The Tragedy of the Short Hitter

One of my more interesting failures from my rounds in this weekend’s inaugural Lexington Mid-Am Championship was consistently choosing the wrong side in the epic struggle between an invariable pre-shot routine and my perceived pace of play.

Cold, emotionless analysis indicates that I would rather be known as a lesser-skilled or poorer golfer than a better golfer that plays the game at any speed slower than a brisk, almost hustling pace. That brutal truth emerged after some careful reflection of my golf games, and it’s embarrassing.

Look at that thing go! Right into the rough.

Within both threesomes this weekend, I played with guys that consistently drove the ball farther than me from the tee, a consequence of moving up a flight to a field of better competition. I prepared myself for the psychological impacts of such a reality, having learned the hard lessons of trying to keep up with the bombers and bashers in previous outings. (The trick is to watch their ball, but not watch their swing).

Being the shortest hitter in the group, though, meant that I was usually the first one to hit an approach shot towards the green. Our group kind of settled into a rhythm wherein we would all tee off, I’d get to my ball first because it was closest to the tee, then the other two players would get on about finding their ball and getting ready to hit.

We all walked our rounds, so it was an easily repeatable experience for all of the non-par three holes. It was a repetition detrimental to my game, and for the life of me, I can’t understand why I kept repeating the same mistake.

Well, actually, if I’m honest, it was in those moments that my angst and desire to be well thought of overrode my golf discipline and strategic self-interest.

The notion that the worst golfer to be paired with is the slow player is an idea that I have championed and supported consistently for at least two decades. It’s such an ingrained element of my golf dogma that the idea that I may slow other players down is offensive to me and causes me actual stress.

Going first on every approach shot meant that I was the gate keeper for our entire group’s pace of play. That was a responsibility that I had never pondered and certainly didn’t handle well to start the day.

I can think of at least two or three shots within the first twelve holes of the second day that likely would have turned out very differently if I had simply taken a little time to think through what I was hoping to do with the shot, gone through my routine, and hit the shot in my normal rhythm and tempo.

Instead, I rushed. In those specific instances, I rushed myself, the key word there being “myself.”

The whole was ridiculous because I was in zero danger of actually playing slow or even being perceived as playing at a slow pace. We were a threesome of walkers that had to wait on every other tee box for the group in front of us (two cart riders and a walker) to clear for us to hit. Our pace of play was incredible for a formal competition (playing the ball down, putting everything out, etc.).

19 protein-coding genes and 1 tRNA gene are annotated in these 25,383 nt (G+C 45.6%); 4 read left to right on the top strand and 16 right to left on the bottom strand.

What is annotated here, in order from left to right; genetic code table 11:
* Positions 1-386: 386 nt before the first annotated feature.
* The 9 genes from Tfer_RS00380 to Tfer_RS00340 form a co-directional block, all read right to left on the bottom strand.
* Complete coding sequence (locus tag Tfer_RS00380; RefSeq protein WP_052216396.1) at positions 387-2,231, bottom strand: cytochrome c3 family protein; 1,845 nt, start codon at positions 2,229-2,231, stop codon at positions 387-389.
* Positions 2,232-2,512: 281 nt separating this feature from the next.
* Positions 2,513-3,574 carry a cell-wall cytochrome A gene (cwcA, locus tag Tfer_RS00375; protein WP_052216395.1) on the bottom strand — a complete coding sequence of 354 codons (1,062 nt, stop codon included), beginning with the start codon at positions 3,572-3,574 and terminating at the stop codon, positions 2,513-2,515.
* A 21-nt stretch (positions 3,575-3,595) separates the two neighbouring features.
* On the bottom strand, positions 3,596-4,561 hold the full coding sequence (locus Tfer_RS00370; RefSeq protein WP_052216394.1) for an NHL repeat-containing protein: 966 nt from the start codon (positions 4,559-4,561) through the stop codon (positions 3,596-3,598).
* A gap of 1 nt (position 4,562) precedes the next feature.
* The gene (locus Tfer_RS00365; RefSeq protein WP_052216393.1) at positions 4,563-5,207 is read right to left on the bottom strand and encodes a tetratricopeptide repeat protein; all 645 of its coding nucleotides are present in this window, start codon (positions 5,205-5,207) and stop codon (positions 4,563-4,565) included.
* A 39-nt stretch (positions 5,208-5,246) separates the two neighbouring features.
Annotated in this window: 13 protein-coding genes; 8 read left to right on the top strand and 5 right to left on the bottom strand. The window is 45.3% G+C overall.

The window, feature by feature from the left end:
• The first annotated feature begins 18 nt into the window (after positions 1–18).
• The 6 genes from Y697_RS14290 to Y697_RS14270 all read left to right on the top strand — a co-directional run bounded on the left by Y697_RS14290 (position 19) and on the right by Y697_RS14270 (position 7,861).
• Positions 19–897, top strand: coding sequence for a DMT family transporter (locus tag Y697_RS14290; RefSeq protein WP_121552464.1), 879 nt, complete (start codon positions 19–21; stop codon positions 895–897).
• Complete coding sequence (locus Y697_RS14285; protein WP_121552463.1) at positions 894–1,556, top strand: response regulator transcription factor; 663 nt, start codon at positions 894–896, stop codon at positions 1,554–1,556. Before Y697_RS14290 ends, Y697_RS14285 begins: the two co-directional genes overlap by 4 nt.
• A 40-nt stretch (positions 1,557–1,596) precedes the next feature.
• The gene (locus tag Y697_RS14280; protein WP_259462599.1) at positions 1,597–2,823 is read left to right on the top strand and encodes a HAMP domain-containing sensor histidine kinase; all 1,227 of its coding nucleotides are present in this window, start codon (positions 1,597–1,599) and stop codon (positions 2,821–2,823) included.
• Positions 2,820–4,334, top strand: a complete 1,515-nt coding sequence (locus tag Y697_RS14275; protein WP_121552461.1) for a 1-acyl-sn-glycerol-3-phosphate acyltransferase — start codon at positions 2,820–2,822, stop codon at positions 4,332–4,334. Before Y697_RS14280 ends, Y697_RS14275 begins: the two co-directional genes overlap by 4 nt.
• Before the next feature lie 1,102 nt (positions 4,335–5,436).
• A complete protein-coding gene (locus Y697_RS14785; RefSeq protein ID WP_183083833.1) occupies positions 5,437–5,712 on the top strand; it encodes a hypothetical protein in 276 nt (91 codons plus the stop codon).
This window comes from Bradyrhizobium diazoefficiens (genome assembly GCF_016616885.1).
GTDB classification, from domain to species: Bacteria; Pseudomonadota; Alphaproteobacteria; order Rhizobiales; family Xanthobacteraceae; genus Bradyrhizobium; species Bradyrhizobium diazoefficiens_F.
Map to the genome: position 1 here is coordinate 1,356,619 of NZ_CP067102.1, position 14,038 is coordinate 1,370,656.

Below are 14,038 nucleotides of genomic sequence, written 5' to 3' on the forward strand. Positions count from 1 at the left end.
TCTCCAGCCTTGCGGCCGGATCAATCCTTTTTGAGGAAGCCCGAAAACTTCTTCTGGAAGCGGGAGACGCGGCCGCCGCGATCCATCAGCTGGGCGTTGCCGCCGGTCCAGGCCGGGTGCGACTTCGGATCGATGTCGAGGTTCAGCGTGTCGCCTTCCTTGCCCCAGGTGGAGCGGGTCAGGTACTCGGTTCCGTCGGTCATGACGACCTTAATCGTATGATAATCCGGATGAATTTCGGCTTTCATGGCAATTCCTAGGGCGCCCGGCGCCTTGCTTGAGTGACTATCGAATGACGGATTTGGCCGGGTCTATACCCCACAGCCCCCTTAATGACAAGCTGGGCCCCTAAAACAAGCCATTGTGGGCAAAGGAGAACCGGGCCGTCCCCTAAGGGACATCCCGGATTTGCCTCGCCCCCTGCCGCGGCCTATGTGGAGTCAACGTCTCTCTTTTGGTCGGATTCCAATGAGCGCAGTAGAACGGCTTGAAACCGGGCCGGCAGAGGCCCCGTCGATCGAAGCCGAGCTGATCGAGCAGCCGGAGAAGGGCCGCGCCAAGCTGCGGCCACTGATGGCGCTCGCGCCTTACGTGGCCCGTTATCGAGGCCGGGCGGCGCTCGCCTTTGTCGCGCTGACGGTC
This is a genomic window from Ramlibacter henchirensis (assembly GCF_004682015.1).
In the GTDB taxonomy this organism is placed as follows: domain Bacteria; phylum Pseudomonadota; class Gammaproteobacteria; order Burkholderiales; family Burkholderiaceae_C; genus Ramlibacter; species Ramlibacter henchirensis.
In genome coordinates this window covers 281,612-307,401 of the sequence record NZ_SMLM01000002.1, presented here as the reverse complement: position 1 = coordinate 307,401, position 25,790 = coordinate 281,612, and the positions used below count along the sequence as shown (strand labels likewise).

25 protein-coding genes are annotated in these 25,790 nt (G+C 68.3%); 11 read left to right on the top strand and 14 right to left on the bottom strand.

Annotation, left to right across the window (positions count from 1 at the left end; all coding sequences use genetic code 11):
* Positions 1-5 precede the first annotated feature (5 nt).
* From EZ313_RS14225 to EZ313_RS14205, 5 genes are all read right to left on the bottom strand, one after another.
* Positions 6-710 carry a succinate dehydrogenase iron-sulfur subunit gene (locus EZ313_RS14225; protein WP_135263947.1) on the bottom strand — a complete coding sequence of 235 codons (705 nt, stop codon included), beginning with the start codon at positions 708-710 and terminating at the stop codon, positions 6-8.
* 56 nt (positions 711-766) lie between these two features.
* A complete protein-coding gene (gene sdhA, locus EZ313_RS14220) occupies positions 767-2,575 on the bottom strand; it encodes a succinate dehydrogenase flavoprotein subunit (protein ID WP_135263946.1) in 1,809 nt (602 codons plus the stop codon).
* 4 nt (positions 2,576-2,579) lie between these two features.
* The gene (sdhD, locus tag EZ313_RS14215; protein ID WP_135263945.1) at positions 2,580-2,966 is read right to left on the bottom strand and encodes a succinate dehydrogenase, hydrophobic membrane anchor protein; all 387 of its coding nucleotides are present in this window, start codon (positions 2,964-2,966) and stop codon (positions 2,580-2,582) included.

You’ve got to be kidding me!

It’s a painful lesson to realize that for all of my pride in being a decent match play golfer, that I could let something so ridiculous and completely mental derail my game. It was a completely self-induced series of errors. My playing partners never said anything, nor did they give off any non-verbal indications that they were put-off (or even aware) of my pace of play. It was all in my head.

I eventually settled in and posted a decent score on the second day of the tournament. We waited on the group ahead of us more on the back nine on Sunday, and I think that helped relieve my anxiety a bit, knowing that the rest of the group wasn’t waiting on me in every fairway.

I’ve wondered aloud before whether I have too big of a hang up on playing golf quickly, if I might be better served slowing down a bit once I go into my shot preparation and pre-shot routine. Honestly, once I get the distance to the pin or green, the time it takes me to pick a target line, take a practice swing, step into address the ball, and make a swing at the ball probably averages 25 seconds, and that’s if I really think about it.

I know and observe all the “ready golf” best practices. My routines, even around the greens, are brief. And I’m a faster pushcart walker than everyone else I’ve ever played golf with, so I now know that all of my angst about playing too slowly was nonsense.

Why dedicate 800 words to something that didn’t really happen in such a matter of fact way? Catharsis, maybe. A cautionary tale to be learned from. If the reminder is painful, it surely won’t be repeated, right? I wonder if I’ve ever made others to feel the way I felt during those two rounds?

The upshot is that, just as sometimes good is good enough, sometimes playing as quickly as one can is certainly quick enough for no one to notice, and that’s really the point, isn’t it?

One thought on “The Tragedy of the Short Hitter

  1. David,

    Well, I feel for your situation. I have been there in the past and felt the same way as you. Playing quick was important, but not at the expense of your own game. Then my mentor said to me one day that he set his pace of play that ensured he played his best golf. 95% of the time is was quick enough to stay in position. He said that the other players were thinking the same way and so he stayed within his speed of play that was best for him.

    I realize this does not help how you feel, but I would support your analysis to take this situation as a learning experience and use it to your advantage next time.

    Cheers JIm

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